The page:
"Early this morning (UTC) our systems detected a suspicious event where many prefixes for high-profile destinations were being announced by an unused Russian Autonomous System." So let's stop back. We need to define some terms. "Early this morning our system detected a suspicious event where many prefixes for high-profile destinations were being announced by an unused Russian Autonomous System."

So first of all, "prefixes" is the term for the right-hand side of the IP. So that's called the "prefix" as opposed to the - sometimes it's also called the "network number" as opposed to the right side, which is the machine within that network. So those are prefixes. They use the term "announced" because that's also part of the BGP jargon. A router "announces" to the world via BGP the networks that it has responsibility for. So, for example, an ISP's border, it's called an "edge router" because it's on the edge between the ISP and the public Internet. An ISP's edge router will announce that it's managing the traffic. Behind it are the following networks. And so it announces it by announcing prefixes, essentially saying all packets where the left number of bits match this prefix should come to me because the machines for those prefixes are behind this edge router, so send all that stuff to me.

An autonomous system is, again, the official nomenclature, the name. It's called an "AS number," and they're by number. It is the numerical designation for an ISP like I was just describing. So Cox or Level 3 or Google, Apple, any major player on the Internet is an autonomous system. And I kind of regret that I didn't apply for one myself for GRC many, many moons ago, years ago, because what you get if you're an autonomous system is an AS number and your own allocation of IP space. The point is that, when I've moved from, as I used to be at XO, to Level 3, and before that I was at Verio, and then Cogent, all of those movements have required me to renumber my IPs for GRC. It's not painless, and it can be challenging to not have any downtime or to minimize downtime.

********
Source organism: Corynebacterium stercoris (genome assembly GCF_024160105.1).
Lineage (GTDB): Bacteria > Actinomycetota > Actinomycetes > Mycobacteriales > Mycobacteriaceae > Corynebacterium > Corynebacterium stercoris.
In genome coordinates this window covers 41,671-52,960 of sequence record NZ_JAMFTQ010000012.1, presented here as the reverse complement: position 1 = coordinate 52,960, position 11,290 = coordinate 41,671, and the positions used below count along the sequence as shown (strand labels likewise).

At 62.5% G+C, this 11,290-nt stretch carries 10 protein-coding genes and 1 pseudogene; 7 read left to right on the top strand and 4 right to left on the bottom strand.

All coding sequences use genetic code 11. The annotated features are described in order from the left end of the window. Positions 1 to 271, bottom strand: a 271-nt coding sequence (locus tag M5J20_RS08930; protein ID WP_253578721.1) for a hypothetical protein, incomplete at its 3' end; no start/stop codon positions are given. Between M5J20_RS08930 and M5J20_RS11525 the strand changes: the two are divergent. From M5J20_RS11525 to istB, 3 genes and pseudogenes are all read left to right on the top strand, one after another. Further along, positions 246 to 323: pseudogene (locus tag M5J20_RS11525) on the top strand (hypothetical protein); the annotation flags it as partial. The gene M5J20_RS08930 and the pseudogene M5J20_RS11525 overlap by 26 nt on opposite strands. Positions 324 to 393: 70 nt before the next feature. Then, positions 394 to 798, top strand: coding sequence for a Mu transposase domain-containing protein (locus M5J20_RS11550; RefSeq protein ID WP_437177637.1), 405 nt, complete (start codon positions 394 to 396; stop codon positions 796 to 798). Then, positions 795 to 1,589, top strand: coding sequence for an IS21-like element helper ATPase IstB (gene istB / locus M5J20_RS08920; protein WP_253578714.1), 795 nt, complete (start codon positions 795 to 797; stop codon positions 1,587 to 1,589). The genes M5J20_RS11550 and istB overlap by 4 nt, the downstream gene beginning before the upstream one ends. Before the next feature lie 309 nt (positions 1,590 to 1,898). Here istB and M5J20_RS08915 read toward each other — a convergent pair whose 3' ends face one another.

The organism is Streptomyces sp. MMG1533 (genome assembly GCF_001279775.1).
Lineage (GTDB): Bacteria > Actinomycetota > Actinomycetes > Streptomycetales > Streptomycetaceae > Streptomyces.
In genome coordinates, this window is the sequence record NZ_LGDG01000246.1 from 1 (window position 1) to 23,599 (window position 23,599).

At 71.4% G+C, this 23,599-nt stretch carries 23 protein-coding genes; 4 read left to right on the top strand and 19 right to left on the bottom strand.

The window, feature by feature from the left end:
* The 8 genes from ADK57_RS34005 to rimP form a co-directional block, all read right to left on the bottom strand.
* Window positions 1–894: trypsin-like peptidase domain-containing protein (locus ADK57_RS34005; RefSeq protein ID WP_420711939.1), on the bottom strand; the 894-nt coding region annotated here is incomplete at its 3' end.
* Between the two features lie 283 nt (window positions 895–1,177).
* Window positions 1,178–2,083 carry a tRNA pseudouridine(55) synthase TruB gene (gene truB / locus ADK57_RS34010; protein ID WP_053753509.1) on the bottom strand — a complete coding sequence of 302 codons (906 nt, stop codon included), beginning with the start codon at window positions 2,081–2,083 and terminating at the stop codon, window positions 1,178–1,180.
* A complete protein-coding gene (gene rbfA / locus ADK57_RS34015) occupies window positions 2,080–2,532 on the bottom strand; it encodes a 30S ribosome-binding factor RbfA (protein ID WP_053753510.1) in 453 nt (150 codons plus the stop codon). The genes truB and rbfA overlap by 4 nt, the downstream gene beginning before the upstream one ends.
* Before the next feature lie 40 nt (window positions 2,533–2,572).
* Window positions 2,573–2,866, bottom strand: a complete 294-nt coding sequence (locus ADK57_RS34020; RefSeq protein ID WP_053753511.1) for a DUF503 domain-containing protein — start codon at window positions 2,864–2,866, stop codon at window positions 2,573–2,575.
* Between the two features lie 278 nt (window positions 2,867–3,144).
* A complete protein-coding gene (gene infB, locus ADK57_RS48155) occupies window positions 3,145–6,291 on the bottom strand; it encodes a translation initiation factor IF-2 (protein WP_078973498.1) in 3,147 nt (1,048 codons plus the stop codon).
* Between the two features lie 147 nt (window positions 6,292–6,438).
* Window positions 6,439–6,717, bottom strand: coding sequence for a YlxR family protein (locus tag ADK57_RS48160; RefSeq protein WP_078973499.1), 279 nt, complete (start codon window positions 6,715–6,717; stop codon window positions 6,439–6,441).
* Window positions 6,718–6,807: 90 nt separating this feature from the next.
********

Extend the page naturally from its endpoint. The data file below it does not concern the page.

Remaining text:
But if you are an AS, you have your own IP space, and it's portable, meaning that, had I done that, I could have said to Level 3, okay, I want to now be hosted in your datacenter, and my AS number is as follows. And so essentially their edge router would have begun announcing the prefix that I own, and the same IPs that were once going to, for example, Verio, would have been rerouted, literally rerouted to Level 3. No DNS would have changed. That IP space would have just moved to a different location. So, I mean, this is how cool this system works. And frankly, we owe the fact that this is even possible to the cleverness, the automation of this routing system behind the scenes.

But as BGPmon wrote: "Early this morning our systems detected a suspicious event where many prefixes for high-profile destinations were being announced by an unused Russian Autonomous System." Now we know what that means. A Russian-located AS, like a big ISP, was announcing prefixes, announcing that it was the owner of prefixes, that is, big chunks of IP space, for high-profile destinations.

They write: "Starting at 04:43 (UTC), 80 [eight zero] prefixes [blocks of IPs] normally announced by organizations such as Google, Apple, Facebook, Microsoft, Twitch, NTT Communications, and Riot Games were now detected in the global BGP routing tables with an Origin AS of 39523 [which is DV-LINK] out of Russia." Meaning that this entity, this Russian entity was claiming that it was Google, Apple, Facebook, Microsoft, Twitch, NTT Communications, and Riot Games, among others.

They write: "Looking at the timeline, we can see two event windows of about three minutes each." So they were not long-lived. "The first one started at 04:43 UTC and ended at around 04:46 UTC. The second event started at 07:07 UTC and finished at 07:10 UTC. Even though," they write, "these events were relatively short-lived, they were significant because it was picked up by a large number of peers and because of several new more specific prefixes that are not normally seen on the Internet. So let's dig a little deeper," they write.